We have numerous state policies and legal instruments that seek to protect indigenous rights as well as their knowledge systems and practices:
• Indigenous Peoples Rights Act or RA 8371, the comprehensive law, which mandates the State to recognize, respect and protect the rights of indigenous peoples and develop their cultures, traditions and institutions.[8]
• The National Heritage Act or RA 10066, which seeks to protect, preserve, conserve and promote the nation’s cultural heritage, its property and histories, and the ethnicity of local communities.[9]
Despite these developments, there are still many forces that work against IPs, those that divide and destroy their distinct way of life and their very existence.
1. The intrusion of development and extractive projects into ancestral lands without the free, prior and informed consent of the IPs living in the area threatens their right to a healthful environment and priority right to the use of their natural resources.
2. The increase in internal displacement due to war, environmental degradation, climate change and other disasters disproportionally affects our ethnic minorities. In the Autonomous Region of Muslim Mindanao and Region 12 alone, where more than half of the IP population of the Philippines are found, a total of 69,327 persons have been displaced and continue to live in evacuation centers as of August of 2010.[10]
3. Regarding human rights violations, the Commission on Human Rights reported that from 1997 to 2009, more than 10 years since the passage of IPRA, a total of 137 cases of human rights violations such as torture, enforced disappearances, forced recruitment as soldiers, murder, among many others have been filed with their office.[11]
4. Poverty as well as the continued racial and religious profiling and discrimination in employment, access to basic services and education hinder the development of IPs and proliferate the vicious cycle of their marginalization; and
5. In the era of Globalization, our distinct cultures are lost to mainstream beliefs, with acculturation erasing indigenous knowledge, skills and practices.
In my capacity as legislator and Chair of the Committee on Cultural Communities, I have filed the following bills:
1. SBN 1342 – Anti-Religious and Racial Profiling Act
2. SBN 1365 – Declaration of No-Mining Zones
3. SBN 1371 – Internal Displacement Act of 2010
4. SBN 1372 – Equal Employment Opportunity for IPs
5. SBN 1371 – Resettlement for Under-Privileged and Homeless Citizens affected by government development projects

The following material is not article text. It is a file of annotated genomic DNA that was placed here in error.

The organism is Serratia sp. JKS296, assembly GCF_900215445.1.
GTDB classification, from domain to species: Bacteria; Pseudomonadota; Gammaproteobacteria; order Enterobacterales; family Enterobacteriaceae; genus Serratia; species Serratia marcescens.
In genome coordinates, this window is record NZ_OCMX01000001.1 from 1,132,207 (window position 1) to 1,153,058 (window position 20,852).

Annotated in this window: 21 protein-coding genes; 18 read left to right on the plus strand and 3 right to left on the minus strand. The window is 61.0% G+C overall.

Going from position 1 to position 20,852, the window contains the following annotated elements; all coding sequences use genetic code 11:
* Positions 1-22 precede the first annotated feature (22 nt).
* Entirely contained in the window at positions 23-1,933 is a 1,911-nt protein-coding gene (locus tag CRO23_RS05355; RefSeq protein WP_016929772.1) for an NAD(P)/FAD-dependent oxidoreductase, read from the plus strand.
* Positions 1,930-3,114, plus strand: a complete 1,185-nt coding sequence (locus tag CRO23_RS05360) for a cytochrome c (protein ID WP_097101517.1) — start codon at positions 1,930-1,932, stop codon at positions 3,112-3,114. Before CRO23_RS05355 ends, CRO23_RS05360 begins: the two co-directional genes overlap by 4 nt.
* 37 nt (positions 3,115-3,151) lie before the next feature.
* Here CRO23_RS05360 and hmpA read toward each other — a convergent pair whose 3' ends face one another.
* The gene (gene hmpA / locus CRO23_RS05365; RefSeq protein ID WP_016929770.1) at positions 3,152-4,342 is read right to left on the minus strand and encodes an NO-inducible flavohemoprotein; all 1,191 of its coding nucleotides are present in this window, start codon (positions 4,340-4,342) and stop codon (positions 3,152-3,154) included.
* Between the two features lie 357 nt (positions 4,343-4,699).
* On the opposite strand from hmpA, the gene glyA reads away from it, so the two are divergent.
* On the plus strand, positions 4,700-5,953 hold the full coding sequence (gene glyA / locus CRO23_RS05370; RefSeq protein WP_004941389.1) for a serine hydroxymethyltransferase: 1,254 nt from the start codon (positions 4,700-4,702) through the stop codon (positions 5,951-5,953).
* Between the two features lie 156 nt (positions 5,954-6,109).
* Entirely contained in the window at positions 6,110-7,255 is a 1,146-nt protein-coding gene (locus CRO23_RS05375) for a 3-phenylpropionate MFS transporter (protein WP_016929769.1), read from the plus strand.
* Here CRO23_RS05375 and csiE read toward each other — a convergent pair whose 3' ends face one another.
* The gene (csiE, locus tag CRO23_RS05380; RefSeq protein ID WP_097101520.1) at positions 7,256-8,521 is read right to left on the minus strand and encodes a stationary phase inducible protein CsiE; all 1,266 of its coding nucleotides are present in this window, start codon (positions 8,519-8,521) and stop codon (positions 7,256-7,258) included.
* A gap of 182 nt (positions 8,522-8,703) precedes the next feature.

The Committee is also working on the Philippines being a state party to the ILO Convention 169 or the Indigenous and Tribal Peoples Convention and has began the work of creating a comprehensive Law on Anti-Discrimination on the grounds of race, color, descent or national or ethnic origin, covering all Constitutionally-protected rights and freedoms.
The exhibit we just inaugurated is but a single reminder of their importance and respect we should accord our indigenous people.
As the culminating activity of the National Indigenous Peoples’ Month, let us take a look at the history of our indigenous peoples as well as experience and learn of their present lives in order to carve our future as one people. Let us all work together to hear the chants of our elders, move with the dances to the deities, weave organic fabrics, learn sustainable agriculture and cure sickness through healing methods that have stood the test of time. Let us preserve our distinct heritage, our Filipino ancestral wisdom, and take pride in our country’s cultural diversity.
Mabuhay and mga Katutubo. Mabuhay ang Pilipino.
[1] State of the Worlds Indigenous Peoples 2010. United Nations Department of Economic and Social Affairs. 2009. Page 1.
[2] UNDP and Indigenous Peoples: A Practice Note on Engagement. 2001.
[3] International Work Group for Indigenous Affairs. http://www.iwgia.org/sw11131.asp
[4] International Work Group for Indigenous Affairs. http://www.iwgia.org/sw11131.asp
[5] State of the Worlds Indigenous Peoples 2010. United Nations Department of Economic and Social Affairs. 2009. Page 1.
[6] State of the Worlds Indigenous Peoples 2010. United Nations Department of Economic and Social Affairs. 2009. Page 1. See Language Vitality and Endangerment, UNESCO.
[7] State of the Worlds Indigenous Peoples 2010. United Nations Department of Economic and Social Affairs. 2009. Page 1.
[8] Indigenous Peoples Rights Act, RA 8371.
[9] Philippine National Cultural Heritage law, RA 10066.
[10] Status of Internally Displaced Persons in ARMM and ERGION XII. Department of Social Welfare and Development. August 2010
[11] Commission on Human Rights 2009